Art therapy can also help to boost self-esteem if an individual views his or her art pieces and possible attainment of art skills as a personal achievement. It can also be used as a distraction technique. An interview with a bipolar patient named Gary Molloy resulted in the following excerpt: “I think… channelling that energy into painting …took my mind off the thoughts of depression and extremes.”

Although art therapy is not a substitute to pharmacotherapy, it serves as a good complementary form of therapy especially to individuals who are interested in different forms of art. A survey carried out targeting individuals who have undergone art therapy showed improvements in stress reduction, therapeutic benefits, improved sociability and skills development.

Who can art therapy be used for?

Art therapy has proved useful for, but is not limited, to patients who have PTSD, anxiety and depression.

Benefits and risks of art therapy

There are two main benefits of art therapy, mainly cost and lack of side effects. Generally, resources needed for art therapy which includes drawing materials can be purchased at a low cost. Cost effectiveness reviews have shown that art therapy indeed appears to be cost-effective compared to a wait list control with high certainty. In addition, “wrongly prescribing” art therapy to an individual is unlikely to cause any physical or mental harm compared to pharmacotherapy.

However, it is important to note that an area of potential harm would be that an individual could possibly bring to surface emotions that he or she is previously not aware of. If left unresolved, or if the art therapist is not skilled enough to discuss and resolve these feelings, it could further compound the emotional baggage faced by the individual.

Art therapy in Singapore

There are several hospitals, organizations and private clinics that offer art therapy in Singapore. In particular, the Institute of Mental Health Singapore and The Red Pencil are two prominent organisations that have helped to promote the use of art therapy in Singapore.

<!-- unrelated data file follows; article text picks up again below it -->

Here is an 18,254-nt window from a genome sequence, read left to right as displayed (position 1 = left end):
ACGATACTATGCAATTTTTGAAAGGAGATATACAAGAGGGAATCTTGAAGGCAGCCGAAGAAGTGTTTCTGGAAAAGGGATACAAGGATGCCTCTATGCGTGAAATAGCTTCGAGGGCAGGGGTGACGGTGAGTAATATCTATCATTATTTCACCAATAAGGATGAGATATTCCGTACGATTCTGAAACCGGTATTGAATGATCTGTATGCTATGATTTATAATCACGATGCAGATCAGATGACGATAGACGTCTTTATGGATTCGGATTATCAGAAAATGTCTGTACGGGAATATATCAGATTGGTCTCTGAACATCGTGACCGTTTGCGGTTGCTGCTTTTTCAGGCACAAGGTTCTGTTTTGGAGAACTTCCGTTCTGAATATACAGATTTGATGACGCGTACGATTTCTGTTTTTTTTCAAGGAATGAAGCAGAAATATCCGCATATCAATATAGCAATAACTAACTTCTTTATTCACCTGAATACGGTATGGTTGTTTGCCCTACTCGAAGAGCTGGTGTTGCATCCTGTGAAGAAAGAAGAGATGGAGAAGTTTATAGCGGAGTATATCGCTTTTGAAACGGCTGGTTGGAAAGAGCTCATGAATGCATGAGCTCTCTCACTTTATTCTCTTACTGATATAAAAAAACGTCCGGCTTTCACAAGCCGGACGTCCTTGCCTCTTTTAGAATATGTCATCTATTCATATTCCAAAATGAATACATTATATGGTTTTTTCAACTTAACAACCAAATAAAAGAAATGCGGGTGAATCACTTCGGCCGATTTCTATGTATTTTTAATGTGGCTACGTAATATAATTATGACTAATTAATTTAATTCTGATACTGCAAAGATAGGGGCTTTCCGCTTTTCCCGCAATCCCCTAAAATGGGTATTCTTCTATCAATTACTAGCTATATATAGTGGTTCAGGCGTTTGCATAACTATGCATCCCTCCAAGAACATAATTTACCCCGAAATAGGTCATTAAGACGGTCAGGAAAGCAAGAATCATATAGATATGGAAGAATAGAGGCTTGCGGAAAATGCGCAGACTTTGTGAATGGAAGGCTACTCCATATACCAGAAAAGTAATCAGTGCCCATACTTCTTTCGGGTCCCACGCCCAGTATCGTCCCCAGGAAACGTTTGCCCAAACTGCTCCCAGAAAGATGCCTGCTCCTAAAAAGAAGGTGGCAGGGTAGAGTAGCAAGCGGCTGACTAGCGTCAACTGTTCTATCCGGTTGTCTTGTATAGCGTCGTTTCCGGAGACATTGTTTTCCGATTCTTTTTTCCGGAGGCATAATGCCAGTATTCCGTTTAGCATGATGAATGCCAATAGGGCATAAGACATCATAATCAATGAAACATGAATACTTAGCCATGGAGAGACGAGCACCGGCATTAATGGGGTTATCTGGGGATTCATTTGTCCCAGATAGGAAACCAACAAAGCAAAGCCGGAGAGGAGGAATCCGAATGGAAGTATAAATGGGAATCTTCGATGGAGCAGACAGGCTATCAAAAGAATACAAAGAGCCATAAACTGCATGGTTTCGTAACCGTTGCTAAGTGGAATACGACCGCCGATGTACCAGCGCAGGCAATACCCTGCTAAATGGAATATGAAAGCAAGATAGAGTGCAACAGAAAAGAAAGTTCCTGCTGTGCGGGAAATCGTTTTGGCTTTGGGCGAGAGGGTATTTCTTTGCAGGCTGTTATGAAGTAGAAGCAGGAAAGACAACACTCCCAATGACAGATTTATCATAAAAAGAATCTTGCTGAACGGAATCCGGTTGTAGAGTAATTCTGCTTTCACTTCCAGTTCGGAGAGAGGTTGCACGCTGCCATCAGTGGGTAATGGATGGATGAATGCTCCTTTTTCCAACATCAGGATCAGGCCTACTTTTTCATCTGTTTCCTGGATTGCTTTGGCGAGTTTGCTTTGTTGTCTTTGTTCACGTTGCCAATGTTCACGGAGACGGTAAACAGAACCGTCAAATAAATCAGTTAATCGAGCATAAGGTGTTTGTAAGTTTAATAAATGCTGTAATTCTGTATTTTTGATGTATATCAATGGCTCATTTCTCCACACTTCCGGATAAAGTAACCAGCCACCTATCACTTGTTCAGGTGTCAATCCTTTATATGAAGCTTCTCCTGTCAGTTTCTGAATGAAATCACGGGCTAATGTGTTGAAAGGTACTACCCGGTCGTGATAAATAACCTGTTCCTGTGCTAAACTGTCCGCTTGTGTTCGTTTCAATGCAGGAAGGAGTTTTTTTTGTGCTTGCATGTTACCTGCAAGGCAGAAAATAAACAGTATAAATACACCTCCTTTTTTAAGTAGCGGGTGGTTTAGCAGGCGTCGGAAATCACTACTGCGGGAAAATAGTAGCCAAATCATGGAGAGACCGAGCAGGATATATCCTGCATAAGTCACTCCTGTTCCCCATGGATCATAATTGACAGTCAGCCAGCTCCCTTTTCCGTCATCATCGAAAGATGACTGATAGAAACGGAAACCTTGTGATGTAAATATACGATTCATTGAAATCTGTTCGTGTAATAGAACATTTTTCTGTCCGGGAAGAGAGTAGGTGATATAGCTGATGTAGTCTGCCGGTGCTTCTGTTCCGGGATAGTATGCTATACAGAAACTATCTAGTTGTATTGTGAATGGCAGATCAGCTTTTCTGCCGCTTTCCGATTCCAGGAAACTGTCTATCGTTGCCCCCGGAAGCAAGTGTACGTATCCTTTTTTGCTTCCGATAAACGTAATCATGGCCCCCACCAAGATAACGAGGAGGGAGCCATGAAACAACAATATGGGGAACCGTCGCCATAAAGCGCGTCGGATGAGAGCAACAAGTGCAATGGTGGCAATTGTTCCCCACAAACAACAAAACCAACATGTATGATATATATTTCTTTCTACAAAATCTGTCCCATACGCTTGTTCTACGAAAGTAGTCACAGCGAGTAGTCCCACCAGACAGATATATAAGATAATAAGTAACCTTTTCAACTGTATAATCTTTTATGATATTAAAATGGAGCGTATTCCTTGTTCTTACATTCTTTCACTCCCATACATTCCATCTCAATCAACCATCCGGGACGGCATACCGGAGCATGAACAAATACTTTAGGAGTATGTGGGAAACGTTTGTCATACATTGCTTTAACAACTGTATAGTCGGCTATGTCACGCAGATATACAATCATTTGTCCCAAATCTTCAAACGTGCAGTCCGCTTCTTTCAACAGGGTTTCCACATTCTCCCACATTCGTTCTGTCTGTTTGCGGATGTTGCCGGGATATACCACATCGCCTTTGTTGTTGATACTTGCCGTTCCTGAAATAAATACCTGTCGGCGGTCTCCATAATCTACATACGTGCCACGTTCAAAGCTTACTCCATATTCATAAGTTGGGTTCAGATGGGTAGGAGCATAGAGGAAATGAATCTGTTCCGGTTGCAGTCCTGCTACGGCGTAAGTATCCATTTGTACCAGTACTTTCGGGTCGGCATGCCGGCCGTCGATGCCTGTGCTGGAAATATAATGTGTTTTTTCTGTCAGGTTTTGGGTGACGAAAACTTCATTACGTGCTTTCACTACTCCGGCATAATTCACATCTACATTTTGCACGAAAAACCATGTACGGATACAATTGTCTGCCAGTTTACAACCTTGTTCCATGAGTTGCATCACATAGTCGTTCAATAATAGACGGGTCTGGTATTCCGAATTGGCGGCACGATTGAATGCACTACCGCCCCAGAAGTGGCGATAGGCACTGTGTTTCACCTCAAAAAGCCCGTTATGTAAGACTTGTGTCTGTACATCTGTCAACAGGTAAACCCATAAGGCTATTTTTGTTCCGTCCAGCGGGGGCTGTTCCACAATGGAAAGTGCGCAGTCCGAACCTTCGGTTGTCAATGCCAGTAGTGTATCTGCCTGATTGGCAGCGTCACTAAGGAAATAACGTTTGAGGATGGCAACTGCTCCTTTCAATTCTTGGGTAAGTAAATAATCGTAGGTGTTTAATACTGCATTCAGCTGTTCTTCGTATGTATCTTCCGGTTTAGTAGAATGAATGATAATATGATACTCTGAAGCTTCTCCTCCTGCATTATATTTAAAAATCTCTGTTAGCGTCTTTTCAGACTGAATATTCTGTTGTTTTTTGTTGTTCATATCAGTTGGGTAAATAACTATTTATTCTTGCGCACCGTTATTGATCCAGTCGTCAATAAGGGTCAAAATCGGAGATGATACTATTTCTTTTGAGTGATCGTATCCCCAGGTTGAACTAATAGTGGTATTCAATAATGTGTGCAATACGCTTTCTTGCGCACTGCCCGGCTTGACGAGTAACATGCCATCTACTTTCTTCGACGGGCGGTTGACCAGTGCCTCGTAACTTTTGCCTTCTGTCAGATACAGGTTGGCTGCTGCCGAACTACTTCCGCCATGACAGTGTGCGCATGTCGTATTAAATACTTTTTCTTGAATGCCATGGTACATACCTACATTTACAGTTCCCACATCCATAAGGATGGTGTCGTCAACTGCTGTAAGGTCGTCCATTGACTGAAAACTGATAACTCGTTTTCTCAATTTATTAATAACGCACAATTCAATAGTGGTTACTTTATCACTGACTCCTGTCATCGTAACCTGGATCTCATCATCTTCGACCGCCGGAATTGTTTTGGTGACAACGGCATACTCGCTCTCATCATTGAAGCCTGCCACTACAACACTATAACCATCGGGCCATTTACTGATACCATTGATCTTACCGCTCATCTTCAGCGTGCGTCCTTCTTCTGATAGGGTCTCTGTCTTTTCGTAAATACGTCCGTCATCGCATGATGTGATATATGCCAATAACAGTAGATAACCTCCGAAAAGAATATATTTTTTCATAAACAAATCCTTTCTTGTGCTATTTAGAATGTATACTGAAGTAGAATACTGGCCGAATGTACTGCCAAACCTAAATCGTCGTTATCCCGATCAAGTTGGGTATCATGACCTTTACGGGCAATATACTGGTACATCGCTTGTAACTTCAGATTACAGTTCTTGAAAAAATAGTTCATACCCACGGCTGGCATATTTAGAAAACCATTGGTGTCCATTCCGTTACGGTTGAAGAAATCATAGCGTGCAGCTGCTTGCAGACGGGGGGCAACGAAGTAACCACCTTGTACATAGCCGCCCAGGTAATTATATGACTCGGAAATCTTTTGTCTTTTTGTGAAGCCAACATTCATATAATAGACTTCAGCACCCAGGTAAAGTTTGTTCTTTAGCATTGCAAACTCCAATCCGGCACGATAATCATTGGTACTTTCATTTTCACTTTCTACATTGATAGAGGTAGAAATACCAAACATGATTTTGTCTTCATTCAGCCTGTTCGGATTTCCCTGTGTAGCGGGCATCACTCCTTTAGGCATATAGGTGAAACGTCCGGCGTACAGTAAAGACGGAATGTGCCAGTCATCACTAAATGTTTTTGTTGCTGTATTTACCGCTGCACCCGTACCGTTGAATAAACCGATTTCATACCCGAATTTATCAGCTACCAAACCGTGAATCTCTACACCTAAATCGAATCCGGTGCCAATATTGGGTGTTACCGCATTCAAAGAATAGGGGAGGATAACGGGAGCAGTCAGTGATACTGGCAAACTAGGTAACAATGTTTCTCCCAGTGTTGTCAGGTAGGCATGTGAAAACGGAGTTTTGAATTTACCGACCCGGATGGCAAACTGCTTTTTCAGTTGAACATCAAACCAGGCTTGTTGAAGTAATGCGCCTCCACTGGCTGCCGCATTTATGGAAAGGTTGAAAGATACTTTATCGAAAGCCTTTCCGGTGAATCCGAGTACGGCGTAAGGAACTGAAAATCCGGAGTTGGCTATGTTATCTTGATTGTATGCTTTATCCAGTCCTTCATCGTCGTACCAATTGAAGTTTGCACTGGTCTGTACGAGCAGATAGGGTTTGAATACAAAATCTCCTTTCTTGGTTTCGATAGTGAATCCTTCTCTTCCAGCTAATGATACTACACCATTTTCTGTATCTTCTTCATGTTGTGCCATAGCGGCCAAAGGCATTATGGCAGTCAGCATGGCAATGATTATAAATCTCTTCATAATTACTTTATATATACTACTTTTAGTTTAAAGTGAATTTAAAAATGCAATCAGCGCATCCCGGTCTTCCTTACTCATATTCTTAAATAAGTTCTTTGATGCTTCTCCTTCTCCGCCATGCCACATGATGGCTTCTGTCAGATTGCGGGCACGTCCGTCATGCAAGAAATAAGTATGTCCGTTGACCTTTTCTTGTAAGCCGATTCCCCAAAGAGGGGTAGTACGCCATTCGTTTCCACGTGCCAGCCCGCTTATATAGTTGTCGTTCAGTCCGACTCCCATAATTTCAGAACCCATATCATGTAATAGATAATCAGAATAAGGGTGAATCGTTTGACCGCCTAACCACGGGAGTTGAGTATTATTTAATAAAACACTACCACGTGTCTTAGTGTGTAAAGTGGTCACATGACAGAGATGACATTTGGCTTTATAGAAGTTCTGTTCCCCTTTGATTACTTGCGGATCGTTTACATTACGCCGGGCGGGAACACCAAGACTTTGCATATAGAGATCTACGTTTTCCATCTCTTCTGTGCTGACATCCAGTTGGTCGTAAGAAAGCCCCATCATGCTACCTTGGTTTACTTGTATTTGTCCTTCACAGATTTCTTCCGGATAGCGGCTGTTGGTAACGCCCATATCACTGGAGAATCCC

1. Institute of Mental Health

IMH’s outpatient Psychotherapy Centre is located on Level 2 (above Clinic B, opposite the Woodbridge Museum) provides a quiet and conducive environment for patients who have been referred by IMH clinicians for therapy. The Centre is equipped with 16 therapy rooms, including an art therapy group room and a family therapy room.

To find out more about art therapy offered by IMH, click here.

2. The Red Pencil (Singapore)

The Red Pencil (Singapore) offers both creative and clinical Arts Therapy services to various organisations in Singapore: hospitals, family centres, homes, shelters and schools with a target audience of those from the low-income families.

To find out more about their past and upcoming events, click here.


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One thought on “Art and Healing”

  1. SAMH runs creative hub, creative mindset and creative say – these are all community based art and mental health support services. While LASELLE does both short courses and a masters program in art psychotherapy. Various hospitals may offer art therapy groups as well for patients w specific conditions in/outpatient e.g. NUH, SGH, Singapore Cancer Society etc 😀